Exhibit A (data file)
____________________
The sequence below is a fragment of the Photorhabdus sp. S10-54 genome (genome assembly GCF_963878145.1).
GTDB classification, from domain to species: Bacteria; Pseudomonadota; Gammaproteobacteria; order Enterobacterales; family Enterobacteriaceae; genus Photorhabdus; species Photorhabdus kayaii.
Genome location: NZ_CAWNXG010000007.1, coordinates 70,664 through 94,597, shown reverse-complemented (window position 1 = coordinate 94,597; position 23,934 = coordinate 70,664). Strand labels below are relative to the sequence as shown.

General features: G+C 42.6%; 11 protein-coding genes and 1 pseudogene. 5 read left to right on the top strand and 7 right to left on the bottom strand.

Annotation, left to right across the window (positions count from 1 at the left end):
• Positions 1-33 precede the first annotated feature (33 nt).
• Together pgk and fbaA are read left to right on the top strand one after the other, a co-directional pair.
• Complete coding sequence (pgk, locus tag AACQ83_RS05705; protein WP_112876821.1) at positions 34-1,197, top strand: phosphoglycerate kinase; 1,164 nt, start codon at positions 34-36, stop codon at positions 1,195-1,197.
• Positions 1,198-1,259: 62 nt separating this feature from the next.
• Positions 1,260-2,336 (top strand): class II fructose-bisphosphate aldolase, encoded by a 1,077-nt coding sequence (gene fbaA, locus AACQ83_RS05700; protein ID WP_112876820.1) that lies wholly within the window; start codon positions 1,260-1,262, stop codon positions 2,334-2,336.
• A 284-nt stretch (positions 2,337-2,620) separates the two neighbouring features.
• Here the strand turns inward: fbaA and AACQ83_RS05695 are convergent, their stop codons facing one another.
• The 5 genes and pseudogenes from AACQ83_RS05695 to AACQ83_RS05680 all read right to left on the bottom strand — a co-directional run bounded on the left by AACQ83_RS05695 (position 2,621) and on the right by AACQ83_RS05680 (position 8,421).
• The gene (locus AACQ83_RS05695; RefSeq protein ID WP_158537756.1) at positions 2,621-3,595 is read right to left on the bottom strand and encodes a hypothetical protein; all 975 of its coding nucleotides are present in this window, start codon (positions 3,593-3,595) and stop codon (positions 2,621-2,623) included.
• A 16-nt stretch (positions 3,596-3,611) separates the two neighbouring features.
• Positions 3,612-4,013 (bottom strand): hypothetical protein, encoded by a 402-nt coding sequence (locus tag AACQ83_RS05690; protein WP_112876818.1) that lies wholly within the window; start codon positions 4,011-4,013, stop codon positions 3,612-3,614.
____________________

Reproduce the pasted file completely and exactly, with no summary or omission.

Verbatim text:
The sequence below is a fragment of the Photorhabdus sp. S10-54 genome (genome assembly GCF_963878145.1).
GTDB classification, from domain to species: Bacteria; Pseudomonadota; Gammaproteobacteria; order Enterobacterales; family Enterobacteriaceae; genus Photorhabdus; species Photorhabdus kayaii.
Genome location: NZ_CAWNXG010000007.1, coordinates 70,664 through 94,597, shown reverse-complemented (window position 1 = coordinate 94,597; position 23,934 = coordinate 70,664). Strand labels below are relative to the sequence as shown.

General features: G+C 42.6%; 11 protein-coding genes and 1 pseudogene. 5 read left to right on the top strand and 7 right to left on the bottom strand.

Annotation, left to right across the window (positions count from 1 at the left end):
• Positions 1-33 precede the first annotated feature (33 nt).
• Together pgk and fbaA are read left to right on the top strand one after the other, a co-directional pair.
• Complete coding sequence (pgk, locus tag AACQ83_RS05705; protein WP_112876821.1) at positions 34-1,197, top strand: phosphoglycerate kinase; 1,164 nt, start codon at positions 34-36, stop codon at positions 1,195-1,197.
• Positions 1,198-1,259: 62 nt separating this feature from the next.
• Positions 1,260-2,336 (top strand): class II fructose-bisphosphate aldolase, encoded by a 1,077-nt coding sequence (gene fbaA, locus AACQ83_RS05700; protein ID WP_112876820.1) that lies wholly within the window; start codon positions 1,260-1,262, stop codon positions 2,334-2,336.
• A 284-nt stretch (positions 2,337-2,620) separates the two neighbouring features.
• Here the strand turns inward: fbaA and AACQ83_RS05695 are convergent, their stop codons facing one another.
• The 5 genes and pseudogenes from AACQ83_RS05695 to AACQ83_RS05680 all read right to left on the bottom strand — a co-directional run bounded on the left by AACQ83_RS05695 (position 2,621) and on the right by AACQ83_RS05680 (position 8,421).
• The gene (locus AACQ83_RS05695; RefSeq protein ID WP_158537756.1) at positions 2,621-3,595 is read right to left on the bottom strand and encodes a hypothetical protein; all 975 of its coding nucleotides are present in this window, start codon (positions 3,593-3,595) and stop codon (positions 2,621-2,623) included.
• A 16-nt stretch (positions 3,596-3,611) separates the two neighbouring features.
• Positions 3,612-4,013 (bottom strand): hypothetical protein, encoded by a 402-nt coding sequence (locus tag AACQ83_RS05690; protein WP_112876818.1) that lies wholly within the window; start codon positions 4,011-4,013, stop codon positions 3,612-3,614.